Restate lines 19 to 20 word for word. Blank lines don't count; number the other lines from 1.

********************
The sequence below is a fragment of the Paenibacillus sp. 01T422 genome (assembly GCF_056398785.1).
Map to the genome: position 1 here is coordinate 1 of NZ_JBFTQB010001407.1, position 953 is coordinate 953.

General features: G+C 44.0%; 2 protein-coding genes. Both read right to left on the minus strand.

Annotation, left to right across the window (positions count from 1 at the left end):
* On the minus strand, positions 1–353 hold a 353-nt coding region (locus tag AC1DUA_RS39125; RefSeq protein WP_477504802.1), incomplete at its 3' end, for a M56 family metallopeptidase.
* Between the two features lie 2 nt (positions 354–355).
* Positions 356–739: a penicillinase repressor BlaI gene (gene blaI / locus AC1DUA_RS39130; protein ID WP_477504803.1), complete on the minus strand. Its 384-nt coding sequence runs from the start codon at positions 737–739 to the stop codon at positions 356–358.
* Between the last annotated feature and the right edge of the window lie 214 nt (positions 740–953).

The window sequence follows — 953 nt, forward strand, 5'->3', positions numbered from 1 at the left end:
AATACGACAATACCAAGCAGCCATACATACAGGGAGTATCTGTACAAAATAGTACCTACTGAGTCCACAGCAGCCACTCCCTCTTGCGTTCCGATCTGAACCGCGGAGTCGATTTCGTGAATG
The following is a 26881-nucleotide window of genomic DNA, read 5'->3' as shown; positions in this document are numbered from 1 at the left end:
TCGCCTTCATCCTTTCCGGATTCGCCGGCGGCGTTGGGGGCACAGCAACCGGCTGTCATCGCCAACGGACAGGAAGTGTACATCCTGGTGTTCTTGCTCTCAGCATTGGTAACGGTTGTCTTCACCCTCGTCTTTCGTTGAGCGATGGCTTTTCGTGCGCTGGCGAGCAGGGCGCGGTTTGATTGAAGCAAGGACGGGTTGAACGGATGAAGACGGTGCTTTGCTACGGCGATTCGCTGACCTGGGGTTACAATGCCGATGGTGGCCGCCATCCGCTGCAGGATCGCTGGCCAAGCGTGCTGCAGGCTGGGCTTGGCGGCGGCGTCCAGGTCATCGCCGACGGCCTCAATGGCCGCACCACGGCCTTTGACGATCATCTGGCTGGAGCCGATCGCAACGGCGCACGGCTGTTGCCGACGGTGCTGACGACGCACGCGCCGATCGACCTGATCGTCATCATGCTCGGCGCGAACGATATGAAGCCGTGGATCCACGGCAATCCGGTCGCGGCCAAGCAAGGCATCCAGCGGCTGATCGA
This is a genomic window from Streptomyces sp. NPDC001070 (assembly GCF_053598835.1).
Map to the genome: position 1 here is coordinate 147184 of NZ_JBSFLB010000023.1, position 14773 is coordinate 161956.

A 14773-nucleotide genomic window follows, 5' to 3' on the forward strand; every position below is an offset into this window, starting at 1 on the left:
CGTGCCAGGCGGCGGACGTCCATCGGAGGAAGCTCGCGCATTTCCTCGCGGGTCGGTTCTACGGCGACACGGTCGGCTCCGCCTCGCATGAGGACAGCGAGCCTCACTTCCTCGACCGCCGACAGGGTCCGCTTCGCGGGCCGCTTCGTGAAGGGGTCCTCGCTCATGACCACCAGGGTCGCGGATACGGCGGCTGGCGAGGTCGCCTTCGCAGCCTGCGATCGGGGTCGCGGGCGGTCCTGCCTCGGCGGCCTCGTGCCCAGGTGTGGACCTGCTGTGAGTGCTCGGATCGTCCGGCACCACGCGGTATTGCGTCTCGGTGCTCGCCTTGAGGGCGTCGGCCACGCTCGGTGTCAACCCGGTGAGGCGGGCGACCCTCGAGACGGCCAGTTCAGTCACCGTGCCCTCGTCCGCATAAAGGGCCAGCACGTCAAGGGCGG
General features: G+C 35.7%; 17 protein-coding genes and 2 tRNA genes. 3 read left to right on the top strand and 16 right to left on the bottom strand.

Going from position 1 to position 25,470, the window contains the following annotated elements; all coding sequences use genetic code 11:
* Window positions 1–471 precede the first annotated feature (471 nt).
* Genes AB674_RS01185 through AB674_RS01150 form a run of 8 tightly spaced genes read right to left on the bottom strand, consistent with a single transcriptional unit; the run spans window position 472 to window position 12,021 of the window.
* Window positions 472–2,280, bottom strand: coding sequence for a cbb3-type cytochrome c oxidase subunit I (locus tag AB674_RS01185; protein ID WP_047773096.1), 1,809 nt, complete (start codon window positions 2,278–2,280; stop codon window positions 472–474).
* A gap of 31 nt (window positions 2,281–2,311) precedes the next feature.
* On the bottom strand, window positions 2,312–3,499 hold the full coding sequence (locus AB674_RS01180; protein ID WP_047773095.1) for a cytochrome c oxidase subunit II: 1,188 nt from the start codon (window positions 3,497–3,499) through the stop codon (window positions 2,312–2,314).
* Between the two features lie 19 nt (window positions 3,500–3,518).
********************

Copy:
* Window positions 1–471 precede the first annotated feature (471 nt).
* Genes AB674_RS01185 through AB674_RS01150 form a run of 8 tightly spaced genes read right to left on the bottom strand, consistent with a single transcriptional unit; the run spans window position 472 to window position 12,021 of the window.